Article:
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I needed to solve really easy differential equation (in dimensionless units): $$ \mathcal{T} (\dot{\xi}) + \mathcal{U} (\xi) = \text{const.} \equiv \varepsilon ; \quad T(\dot{\xi}) = \dot{\xi}^2 ; \quad \left( \quad \right)^{\dot{\;}} \equiv \frac{\mathrm{d}}{\mathrm{d} \tau} $$ and $\mathcal{U} (\xi)$ is guaranteed to have a local minimum somewhere (possibly more than one).

I wanted to keep it as simple as I could, so the code looks something I would write down at the paper, the only help I needed from Matematica is the one with non-elementary functions:

U[ξ_] := ξ^2; (*1*)

f[ξ_, Subscript[x, 0] _, E_] := 
 NIntegrate[1/Sqrt[E - U[u]], {u, Subscript[x, 0], ξ}]; (*2*)

g[Subscript[ξ, 0], E_, t_] = InverseFunction[f, 1, 3]; (*3*)

Plot[g[1, 2, t], {t, 0, 2}] (*4*)

I've numbered the lines for easier reference. The first line (1) defines our potential energy to be a quadratic potential (however, some more complex one could be chosen, in fact, quadratic potential is the most simple one and solvable in elementary functions). The law of conservation of energy states: $$ \dot{\xi}^2 + \mathcal{U} (\xi) = \varepsilon \implies \int_{\xi_0}^{\xi} \frac{\mathrm{d} u}{\sqrt{\varepsilon - \mathcal{U} (u)}} = \tau $$

So, basically, second line (2) defines function $f$: $$ f(\xi, \xi_0, \varepsilon) \equiv \int_{\xi_0}^{\xi} \frac{\mathrm{d} u}{\sqrt{\varepsilon - \mathcal{U} (u)}} $$

I thought that for general potential it's impossible to find primitive function, so it's not ever worth a try to write Integrate, so I used NIntegrate instead.

After this step we might have the solution in implicit form, but the explicit form would be more appropriate: $$ f(\xi, \xi_0, \varepsilon) = \tau \implies \xi = g( \xi_0, \varepsilon, \tau) $$

That's what I've tried to do in third line (3). The documentation states, that "InverseFunction[f,n,tot] represents the inverse with respect to the $n^{(th)}$ argument when there are $tot$ arguments in all.". Final step is to plot this solution at line (4) for some initial $\xi_0 = 1$, $E = 2$ aaaaand...what a surprise, empty plot!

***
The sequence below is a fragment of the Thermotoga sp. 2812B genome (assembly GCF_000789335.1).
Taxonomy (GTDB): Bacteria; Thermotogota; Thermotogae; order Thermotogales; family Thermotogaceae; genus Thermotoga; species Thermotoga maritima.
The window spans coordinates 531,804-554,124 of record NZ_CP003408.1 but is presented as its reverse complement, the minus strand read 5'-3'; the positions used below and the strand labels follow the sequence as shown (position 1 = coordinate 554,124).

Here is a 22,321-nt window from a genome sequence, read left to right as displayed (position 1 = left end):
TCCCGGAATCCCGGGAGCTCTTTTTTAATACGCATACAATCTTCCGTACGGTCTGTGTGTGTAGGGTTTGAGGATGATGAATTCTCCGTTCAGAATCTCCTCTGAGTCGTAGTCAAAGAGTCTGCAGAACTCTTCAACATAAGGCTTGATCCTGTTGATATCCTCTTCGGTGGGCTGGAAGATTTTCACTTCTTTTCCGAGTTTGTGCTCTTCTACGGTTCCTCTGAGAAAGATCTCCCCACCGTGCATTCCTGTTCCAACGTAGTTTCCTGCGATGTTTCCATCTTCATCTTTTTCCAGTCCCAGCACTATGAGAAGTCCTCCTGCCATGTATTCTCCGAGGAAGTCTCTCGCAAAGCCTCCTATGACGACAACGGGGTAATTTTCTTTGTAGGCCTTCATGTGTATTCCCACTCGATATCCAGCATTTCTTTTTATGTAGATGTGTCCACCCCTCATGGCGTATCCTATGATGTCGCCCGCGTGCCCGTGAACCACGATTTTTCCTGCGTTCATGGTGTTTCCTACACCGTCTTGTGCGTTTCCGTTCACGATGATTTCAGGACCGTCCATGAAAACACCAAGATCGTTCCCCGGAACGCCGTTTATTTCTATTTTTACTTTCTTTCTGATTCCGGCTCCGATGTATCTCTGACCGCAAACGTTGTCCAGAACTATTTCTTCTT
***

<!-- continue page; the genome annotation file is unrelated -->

Now I really love Mathematica, but things like this drives me crazy. What should I do? You know, if I wanted to solve motion in quadratic potential I wouldn't need Mathematica, this is just a test potential, the goal is to obtain solution for some more complex potential (biquadratic, cosine, ...). I have the suspicion, that the whole problem can be solved automatically by the fancy instructions like Solve, DSolve, NDSolve etc., but I don't understand those complex instructions like Plot[f/.solution] or other strange symbols in code (&, $, //, /., /@, #, ...), neither can I find them in the documentation. Especially /. is everywhere (like something /. something else - and this magically does the right thing), but no one ever explains what it does.

Any help would be greatly appreciated.

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    $\begingroup$ /. is a shorthand for ReplaceAll[]. You may try to read this question & answers: mathematica.stackexchange.com/q/18393/193 $\endgroup$ – Dr. belisarius Sep 18 '14 at 1:29
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    $\begingroup$ Unfortunately, this requires a long, long answer which I have no energy to give. But, I'd first like to advise a deep breath as everyone encounters this stage when learning Mathematica. It does make sense at some point. Next, read though the answers to this question. After that, go through the doc examples, execute them as is, and modify them until they break. Then, fix the breaks. $\endgroup$ – rcollyer Sep 18 '14 at 1:31
  • $\begingroup$ For /., this answer in particular: Using the result of functions that return replacement rules. $\endgroup$ – Rahul Sep 18 '14 at 1:34
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    $\begingroup$ @rcollyer +14 for recommending a deep breath. We all have been there. The other alternative is crying out loud. Not recommended at all. $\endgroup$ – Dr. belisarius Sep 18 '14 at 2:03
  • $\begingroup$ To all: deep breath and crying out loud, that's what I'm being through these days considering how difficult is Mathematica's syntax to understand for me. At least you made me grin...at least I know these are the problems everyone encounter at the beginning. $\endgroup$ – user16320 Sep 18 '14 at 8:52
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Your method is perfectly fine in principle, because in one dimension energy conservation leads to a "quadrature" solution (i.e., you formally avoid solving the usual equation of motion). But since inverting the numerical integration is another numerical step it doesn't actually end up making the solution very easy to obtain. For example, you have to think about the range of initial conditions consistent with your chosen energy first.